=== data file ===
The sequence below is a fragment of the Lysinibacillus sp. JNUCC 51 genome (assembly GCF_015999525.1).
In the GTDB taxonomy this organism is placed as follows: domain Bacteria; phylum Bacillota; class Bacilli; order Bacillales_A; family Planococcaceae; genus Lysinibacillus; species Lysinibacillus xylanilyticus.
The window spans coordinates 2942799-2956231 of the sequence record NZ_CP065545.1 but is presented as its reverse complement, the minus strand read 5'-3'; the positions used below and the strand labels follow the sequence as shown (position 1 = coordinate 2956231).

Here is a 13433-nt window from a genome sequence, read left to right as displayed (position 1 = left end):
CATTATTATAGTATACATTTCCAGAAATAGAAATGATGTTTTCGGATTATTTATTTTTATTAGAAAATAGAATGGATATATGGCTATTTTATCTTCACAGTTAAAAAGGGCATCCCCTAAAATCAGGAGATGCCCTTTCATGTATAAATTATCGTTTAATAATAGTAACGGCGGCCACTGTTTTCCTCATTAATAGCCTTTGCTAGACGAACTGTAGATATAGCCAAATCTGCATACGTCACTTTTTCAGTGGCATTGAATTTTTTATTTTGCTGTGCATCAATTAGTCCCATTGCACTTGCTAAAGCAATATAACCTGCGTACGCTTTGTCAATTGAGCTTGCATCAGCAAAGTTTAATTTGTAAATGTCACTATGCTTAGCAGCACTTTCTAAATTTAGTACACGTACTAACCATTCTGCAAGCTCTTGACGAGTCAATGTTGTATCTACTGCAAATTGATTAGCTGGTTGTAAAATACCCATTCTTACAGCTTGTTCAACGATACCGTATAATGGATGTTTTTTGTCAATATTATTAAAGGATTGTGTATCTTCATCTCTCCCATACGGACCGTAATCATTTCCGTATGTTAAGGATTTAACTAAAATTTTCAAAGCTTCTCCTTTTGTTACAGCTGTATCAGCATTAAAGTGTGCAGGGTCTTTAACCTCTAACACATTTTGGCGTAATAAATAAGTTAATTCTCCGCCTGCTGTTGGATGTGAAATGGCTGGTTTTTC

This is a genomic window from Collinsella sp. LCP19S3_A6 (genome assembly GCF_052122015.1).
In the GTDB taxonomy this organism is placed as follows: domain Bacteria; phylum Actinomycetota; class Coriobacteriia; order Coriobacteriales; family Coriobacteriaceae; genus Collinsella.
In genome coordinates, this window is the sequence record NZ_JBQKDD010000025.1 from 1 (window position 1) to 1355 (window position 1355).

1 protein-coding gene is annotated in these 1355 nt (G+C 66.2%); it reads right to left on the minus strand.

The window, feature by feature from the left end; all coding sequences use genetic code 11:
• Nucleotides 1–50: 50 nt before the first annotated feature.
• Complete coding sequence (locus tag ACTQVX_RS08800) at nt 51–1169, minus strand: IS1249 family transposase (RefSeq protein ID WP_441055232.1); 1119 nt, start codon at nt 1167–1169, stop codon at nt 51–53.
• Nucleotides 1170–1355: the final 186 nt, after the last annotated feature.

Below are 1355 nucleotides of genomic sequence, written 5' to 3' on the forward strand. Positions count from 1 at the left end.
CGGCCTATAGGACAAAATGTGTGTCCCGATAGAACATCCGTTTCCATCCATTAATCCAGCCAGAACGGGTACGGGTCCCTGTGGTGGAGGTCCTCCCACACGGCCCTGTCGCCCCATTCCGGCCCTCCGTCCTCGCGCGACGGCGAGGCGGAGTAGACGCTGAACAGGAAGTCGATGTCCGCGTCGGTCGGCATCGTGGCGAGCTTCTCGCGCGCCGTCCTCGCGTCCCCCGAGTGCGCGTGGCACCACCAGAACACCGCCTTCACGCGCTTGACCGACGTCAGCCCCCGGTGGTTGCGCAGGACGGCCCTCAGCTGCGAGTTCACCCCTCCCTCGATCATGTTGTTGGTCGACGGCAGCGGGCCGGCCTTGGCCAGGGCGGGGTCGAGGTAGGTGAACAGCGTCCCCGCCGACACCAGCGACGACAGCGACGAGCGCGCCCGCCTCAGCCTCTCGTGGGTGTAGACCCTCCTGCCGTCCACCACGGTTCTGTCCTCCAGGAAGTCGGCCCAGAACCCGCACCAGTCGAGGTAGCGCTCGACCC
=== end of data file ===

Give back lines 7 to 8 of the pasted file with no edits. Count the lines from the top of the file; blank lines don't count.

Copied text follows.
In the GTDB taxonomy this organism is placed as follows: domain Bacteria; phylum Actinomycetota; class Coriobacteriia; order Coriobacteriales; family Coriobacteriaceae; genus Collinsella.
In genome coordinates, this window is the sequence record NZ_JBQKDD010000025.1 from 1 (window position 1) to 1355 (window position 1355).